Archive for Jaime Christley

The Sleeper Awakes

Posted in FILM with tags , , , , , , , , , , on January 12, 2021 by dcairns

Guest-post from Jaime Christley —

Recently I got sidetracked from my viewing queue by one Leo McCarey / Charley Chase short, then another, then another. Presently following a McCarey compulsion as far as it will go; clearing out several rarities per week. (I’ve seen all the major sound features except SATAN NEVER SLEEPS, if that one is considered “major”.)

Oh and PART TIME WIFE; can’t seem to find that one.

I no longer get much out of arguing auteurism pro or con, but the concept is quite a bit more interesting as one catalogs McCarey from 1929 and walking backwards from there: job titles like “Director” get a bit cloudy with the addition of “Supervising Director” (McCarey has been both), and it’s common knowledge that Laurel and Chase conceived and wrote the largest part of their own stories and gags. 

Still, when I think McCarey is really feeling his oats, the difference is palpable, especially in the Chases. It helps that I don’t find Chase all that funny (but I don’t dislike him, far from it), so I find myself grouping the more successful 1- and 2-reelers by how much a film is managing to achieve equilibrium with/against what I’ve come to think of as “Hal Roach hijinks”… i.e. the notion that actors behaving funny is funny enough. (I’m recalling a very early Mack Sennett short that ends with a guy wearing a funny disguise biting down on a curtain rod.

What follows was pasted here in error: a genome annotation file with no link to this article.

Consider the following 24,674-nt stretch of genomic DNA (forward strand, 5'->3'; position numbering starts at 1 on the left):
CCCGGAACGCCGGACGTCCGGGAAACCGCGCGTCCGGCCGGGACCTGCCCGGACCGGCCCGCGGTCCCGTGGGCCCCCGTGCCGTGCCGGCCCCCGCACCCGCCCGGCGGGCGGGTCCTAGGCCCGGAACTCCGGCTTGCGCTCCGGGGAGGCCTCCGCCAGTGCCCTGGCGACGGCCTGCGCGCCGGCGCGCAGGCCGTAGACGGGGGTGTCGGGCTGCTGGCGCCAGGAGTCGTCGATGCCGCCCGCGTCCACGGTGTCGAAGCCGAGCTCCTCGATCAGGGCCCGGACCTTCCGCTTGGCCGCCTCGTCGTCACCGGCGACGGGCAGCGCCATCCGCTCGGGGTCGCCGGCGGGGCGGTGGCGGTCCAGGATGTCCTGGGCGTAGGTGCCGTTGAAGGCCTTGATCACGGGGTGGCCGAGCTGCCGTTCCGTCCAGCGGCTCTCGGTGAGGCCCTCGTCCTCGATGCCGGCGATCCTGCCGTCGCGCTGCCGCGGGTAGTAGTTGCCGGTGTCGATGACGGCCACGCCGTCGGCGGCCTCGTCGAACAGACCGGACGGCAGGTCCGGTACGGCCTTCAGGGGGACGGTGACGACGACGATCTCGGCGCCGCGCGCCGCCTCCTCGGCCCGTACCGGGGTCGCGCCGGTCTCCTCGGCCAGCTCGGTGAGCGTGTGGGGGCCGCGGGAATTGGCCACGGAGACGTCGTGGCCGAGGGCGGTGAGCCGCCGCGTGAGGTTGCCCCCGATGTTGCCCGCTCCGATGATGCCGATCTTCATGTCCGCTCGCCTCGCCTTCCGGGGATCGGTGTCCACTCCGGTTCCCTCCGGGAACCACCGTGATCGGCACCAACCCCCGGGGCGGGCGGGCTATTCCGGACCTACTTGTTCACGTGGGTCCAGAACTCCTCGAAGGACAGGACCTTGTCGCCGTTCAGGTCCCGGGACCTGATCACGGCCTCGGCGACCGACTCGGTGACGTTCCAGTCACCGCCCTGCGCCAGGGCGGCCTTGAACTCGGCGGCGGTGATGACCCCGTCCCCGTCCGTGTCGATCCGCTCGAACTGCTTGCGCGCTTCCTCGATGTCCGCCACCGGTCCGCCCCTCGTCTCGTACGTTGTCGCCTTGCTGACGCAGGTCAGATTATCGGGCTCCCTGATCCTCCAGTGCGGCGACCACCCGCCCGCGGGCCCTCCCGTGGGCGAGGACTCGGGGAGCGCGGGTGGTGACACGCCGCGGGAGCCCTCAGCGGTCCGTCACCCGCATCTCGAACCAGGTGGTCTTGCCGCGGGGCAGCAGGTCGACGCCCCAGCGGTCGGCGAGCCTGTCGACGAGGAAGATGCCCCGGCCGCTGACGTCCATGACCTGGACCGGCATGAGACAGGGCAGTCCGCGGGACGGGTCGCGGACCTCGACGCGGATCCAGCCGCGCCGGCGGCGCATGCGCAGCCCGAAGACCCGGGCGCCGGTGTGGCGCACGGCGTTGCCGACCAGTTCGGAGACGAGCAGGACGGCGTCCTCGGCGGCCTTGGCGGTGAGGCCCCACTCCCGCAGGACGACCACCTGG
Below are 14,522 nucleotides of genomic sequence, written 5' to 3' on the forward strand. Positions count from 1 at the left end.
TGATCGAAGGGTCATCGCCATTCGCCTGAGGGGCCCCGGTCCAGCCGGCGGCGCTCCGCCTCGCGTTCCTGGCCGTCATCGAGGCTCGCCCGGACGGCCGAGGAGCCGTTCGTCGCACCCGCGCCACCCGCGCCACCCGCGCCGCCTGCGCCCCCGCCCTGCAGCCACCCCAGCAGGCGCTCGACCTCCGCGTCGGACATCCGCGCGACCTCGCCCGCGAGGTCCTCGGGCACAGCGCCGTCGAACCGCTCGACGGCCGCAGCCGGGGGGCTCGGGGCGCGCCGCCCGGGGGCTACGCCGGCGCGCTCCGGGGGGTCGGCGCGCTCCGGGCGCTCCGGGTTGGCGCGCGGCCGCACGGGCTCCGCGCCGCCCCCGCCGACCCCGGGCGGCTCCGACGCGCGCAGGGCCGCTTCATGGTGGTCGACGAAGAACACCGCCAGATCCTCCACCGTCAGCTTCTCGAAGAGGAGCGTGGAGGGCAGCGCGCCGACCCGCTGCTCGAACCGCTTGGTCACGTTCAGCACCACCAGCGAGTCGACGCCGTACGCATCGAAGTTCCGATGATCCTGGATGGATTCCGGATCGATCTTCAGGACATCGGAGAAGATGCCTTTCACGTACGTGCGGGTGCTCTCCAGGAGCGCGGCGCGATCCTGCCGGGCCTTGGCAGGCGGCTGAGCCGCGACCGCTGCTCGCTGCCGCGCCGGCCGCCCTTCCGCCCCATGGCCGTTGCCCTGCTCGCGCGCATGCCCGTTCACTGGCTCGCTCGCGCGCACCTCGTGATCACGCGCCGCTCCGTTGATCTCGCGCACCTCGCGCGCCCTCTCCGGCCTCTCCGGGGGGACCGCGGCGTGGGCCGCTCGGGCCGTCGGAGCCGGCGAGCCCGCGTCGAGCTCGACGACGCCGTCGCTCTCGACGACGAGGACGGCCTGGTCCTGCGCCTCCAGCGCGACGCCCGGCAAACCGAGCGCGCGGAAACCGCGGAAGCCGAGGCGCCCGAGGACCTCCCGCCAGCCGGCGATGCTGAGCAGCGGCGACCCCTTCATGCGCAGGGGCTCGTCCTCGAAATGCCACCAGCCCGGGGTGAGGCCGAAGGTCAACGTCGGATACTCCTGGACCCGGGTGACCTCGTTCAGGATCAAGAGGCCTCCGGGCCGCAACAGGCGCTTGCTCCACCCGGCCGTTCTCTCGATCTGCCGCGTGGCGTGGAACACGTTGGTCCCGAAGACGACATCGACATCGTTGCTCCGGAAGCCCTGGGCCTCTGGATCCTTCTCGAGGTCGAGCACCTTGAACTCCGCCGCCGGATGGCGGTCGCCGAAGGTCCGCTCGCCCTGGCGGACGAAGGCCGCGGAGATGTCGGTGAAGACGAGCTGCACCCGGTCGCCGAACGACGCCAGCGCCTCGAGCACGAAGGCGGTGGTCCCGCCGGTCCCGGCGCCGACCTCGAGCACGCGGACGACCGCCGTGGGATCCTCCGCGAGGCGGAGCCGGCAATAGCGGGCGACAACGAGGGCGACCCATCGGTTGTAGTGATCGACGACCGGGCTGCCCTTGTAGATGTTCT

An auteurist like me has to make peace with the fog, as well as the dominance of bigger voices and “truer” authors. And I believe in Stan Laurel’s genius, he probably did as much for the cinema as anybody. Nevertheless the hunt for McCarey-ness continues apace, and I even feel, here and there, vindicated. The unassuming and seemingly minor-register BROMO AND JULIET, during this survey, has been the closest to a triumph, even as the reasons why I think it’s a near-masterpiece elude me. It’s just one of those cases where the souffle rises rather than doesn’t.

I think of it like this: take this frame from MUM’S THE WORD. Credit Chase for devising a meet-cute prompted by Martha Sleeper shooting him in the butt (she was fighting off a purse thief). (Chase liked to have Jimmy Jump get shot in the butt. I guess he thought you don’t get hurt back there?) But those onlooking passengers in the background, sort of audience surrogates watching the seeds of a future romance … that’s something McCarey would make sure was part of the bit.

Jaime Christley

Devious

Posted in FILM with tags , , , , , , , , on October 9, 2020 by dcairns

I got an email from my New York chum Jaime Christley about GW Pabst’s ABWEGE, streamed from Pordenone, and I liked it so much it put me off writing anything about the film myself, so I’m just publishing it here.

Frame-grabs are by Jaime and also Mark Fuller, who can get them to work even though I can’t, suddenly.